So, this afternoon we're having the solar eclipse thing. In ancient times this would be the occasion of great terror complete with the rending of garments, the splitting open of animals and terrified calls to repentance. Today hundreds of small towns will be overrun with herds of dorks craning their necks skyward, geeked out with protective eye ware the serious minded had ordered from NASA, while the last minute eclipse partiers picked up from the discount bin at Bob's Diner and Thrift Shop. The entire thing is supposed to be over with in a little over three hours, kind of like Lawrence of Arabia, or any movie by Peter Jackson.
I'm not even sure what I plan to do during all of this eclipsing. I didn't get any of those cool glasses. Of course, I could make one of those makeshift cereal box things that allow me to see the shadow of the thing reflected off the inside bottom of the box. But that seems like a lot of trouble. I can't just go about my day and ignore the whole thing, can I? I mean, isn't this one of those once in a lifetime things that one just has to participate with in order to be fully alive? Seriously, how lame would it be to spend the afternoon of the great solar eclipse preparing spreadsheets of account balances for a client? No, I will do my part to join in with the rest of American humanity and participate in the experience.
Maybe I'll go outside and stand in the semi-darkness, back to the sun, and wait for the temperature to drop. Part of me wants to hustle around town looking for a pair of those glasses, but another part of me is wary of buying solar eclipse glasses at the last minute. No telling what you'll get. My son had toyed with the idea about a month ago of buying a bunch of NASA issued glasses in bulk for a dollar a piece and then selling them for $10 each the day of to his unprepared co-workers. This would have been a raging success since it would have taken brilliant advantage of free enterprise and the human tendency towards procrastination. Knowing my son, he probably dropped the idea out of either misguided guilt over the vulture capitalist overtones of such an endeavor, or he got distracted by Neo-Nazis marching around his beautiful home state, or his beautiful girlfriend, or a new video game. He hesitated, and now the opportunity has passed.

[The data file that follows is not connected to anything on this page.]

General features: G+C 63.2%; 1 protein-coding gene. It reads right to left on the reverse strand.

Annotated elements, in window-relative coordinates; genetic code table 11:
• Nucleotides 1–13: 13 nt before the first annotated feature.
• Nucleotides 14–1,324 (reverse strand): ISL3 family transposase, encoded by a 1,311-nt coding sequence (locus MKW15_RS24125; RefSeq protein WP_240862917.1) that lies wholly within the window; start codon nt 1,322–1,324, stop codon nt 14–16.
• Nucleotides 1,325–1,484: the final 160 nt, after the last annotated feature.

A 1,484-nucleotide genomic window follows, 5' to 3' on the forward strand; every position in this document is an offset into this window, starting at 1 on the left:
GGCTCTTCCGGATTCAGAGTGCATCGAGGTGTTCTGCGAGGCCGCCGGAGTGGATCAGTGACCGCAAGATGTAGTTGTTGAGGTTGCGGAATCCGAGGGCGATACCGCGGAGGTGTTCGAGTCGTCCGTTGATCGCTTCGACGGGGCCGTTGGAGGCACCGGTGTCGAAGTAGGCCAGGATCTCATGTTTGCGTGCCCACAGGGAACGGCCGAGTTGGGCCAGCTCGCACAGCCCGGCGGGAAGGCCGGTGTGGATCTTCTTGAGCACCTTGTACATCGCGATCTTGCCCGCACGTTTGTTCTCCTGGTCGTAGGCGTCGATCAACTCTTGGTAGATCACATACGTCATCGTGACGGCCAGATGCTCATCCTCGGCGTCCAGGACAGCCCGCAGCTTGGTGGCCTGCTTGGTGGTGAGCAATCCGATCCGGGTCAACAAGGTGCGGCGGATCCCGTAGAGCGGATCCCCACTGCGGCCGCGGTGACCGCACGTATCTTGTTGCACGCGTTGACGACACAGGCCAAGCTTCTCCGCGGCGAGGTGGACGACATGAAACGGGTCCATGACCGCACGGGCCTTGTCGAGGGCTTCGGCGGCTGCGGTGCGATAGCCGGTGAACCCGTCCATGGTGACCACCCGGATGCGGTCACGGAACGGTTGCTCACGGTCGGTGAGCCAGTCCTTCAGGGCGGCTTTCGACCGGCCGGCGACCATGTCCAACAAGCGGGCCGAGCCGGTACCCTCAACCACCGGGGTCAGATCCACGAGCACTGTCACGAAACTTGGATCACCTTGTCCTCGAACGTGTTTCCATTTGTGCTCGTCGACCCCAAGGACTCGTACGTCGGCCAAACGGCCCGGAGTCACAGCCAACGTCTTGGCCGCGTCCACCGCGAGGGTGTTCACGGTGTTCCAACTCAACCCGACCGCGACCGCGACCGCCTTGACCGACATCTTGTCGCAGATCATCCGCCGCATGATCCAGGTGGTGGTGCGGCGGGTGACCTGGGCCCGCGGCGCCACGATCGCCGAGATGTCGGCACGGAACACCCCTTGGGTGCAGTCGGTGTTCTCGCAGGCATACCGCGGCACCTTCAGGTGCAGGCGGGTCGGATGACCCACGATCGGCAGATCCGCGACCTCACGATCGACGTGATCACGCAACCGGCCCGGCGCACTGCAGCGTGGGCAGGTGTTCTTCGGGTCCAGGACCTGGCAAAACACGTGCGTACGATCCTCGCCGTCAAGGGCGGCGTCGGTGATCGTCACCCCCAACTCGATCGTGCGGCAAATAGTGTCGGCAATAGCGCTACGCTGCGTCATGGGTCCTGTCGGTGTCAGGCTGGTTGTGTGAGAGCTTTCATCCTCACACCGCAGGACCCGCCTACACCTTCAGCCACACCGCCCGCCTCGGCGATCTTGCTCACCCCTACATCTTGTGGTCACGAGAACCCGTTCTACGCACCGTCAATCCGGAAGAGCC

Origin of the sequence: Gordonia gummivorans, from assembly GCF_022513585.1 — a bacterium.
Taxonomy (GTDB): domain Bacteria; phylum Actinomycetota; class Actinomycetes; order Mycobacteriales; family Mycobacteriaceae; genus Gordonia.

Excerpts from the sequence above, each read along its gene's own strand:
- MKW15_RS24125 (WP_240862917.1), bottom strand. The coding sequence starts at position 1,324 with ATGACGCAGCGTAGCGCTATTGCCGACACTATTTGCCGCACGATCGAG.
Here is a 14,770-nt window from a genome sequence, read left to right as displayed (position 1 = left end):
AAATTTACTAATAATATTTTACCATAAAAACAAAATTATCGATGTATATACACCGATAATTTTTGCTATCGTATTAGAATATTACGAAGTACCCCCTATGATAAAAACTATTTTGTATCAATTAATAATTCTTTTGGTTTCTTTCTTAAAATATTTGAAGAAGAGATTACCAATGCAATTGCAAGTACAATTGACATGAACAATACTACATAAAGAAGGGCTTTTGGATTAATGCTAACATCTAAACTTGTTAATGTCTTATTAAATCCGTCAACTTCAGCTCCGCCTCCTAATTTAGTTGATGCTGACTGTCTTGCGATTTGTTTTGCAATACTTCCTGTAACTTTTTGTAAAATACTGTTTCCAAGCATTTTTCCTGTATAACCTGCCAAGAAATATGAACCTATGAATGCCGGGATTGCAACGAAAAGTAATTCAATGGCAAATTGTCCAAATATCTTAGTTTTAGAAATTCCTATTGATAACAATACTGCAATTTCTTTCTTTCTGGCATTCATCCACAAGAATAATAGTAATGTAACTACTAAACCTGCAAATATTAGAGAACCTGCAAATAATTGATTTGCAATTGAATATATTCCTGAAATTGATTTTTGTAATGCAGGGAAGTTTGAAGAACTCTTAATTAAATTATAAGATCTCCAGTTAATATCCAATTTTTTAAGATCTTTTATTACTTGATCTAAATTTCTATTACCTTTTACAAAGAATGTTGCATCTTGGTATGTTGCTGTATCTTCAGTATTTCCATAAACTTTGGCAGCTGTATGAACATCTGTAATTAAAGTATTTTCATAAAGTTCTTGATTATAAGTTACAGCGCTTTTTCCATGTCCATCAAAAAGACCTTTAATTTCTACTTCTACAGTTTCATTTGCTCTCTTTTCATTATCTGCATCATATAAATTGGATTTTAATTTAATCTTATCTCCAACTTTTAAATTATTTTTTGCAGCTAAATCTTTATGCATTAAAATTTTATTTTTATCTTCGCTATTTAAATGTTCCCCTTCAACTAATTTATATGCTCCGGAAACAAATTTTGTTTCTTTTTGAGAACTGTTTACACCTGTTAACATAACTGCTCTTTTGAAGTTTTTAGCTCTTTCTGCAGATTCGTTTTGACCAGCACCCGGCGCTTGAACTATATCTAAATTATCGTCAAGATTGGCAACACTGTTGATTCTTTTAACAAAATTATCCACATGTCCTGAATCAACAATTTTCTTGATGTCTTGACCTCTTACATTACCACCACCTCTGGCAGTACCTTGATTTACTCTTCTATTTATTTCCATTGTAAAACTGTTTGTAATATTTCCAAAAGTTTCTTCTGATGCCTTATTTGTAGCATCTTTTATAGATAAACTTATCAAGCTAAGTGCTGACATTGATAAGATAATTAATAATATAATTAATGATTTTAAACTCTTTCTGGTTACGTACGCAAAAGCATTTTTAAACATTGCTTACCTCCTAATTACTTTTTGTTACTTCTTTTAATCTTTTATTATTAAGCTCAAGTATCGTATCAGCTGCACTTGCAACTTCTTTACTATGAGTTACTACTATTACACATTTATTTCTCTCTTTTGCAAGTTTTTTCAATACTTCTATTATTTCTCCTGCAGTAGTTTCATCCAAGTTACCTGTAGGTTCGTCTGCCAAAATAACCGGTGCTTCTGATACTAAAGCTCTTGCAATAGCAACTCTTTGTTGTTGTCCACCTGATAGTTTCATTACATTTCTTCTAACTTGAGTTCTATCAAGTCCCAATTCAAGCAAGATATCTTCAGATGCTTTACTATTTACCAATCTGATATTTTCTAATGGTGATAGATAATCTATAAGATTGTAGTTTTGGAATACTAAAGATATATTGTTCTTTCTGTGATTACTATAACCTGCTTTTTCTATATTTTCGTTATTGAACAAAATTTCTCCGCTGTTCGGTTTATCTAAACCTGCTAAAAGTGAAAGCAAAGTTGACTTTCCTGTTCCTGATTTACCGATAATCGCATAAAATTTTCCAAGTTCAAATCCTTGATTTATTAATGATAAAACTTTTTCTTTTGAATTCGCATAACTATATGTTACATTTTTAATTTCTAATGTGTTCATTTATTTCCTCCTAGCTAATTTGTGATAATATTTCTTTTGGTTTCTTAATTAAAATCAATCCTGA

Meanwhile, closer to ground zero down in Columbia, South Carolina, my daughter's National Park Ranger husband is in science geek heaven about now. He will be guiding visitors to Congaree National Park through the afternoon's event with wild enthusiasm and erudition. No observer under his care will suffer any retina damage. The same cannot be said for the rest of the country. Large areas of the country are inhabited by Americans who often preface poorly thought out plans with the phrase, "Hold my beer!"
We can only hope that large percentages of the Neo-Nazi, white supremacist and KKK population fall into this category.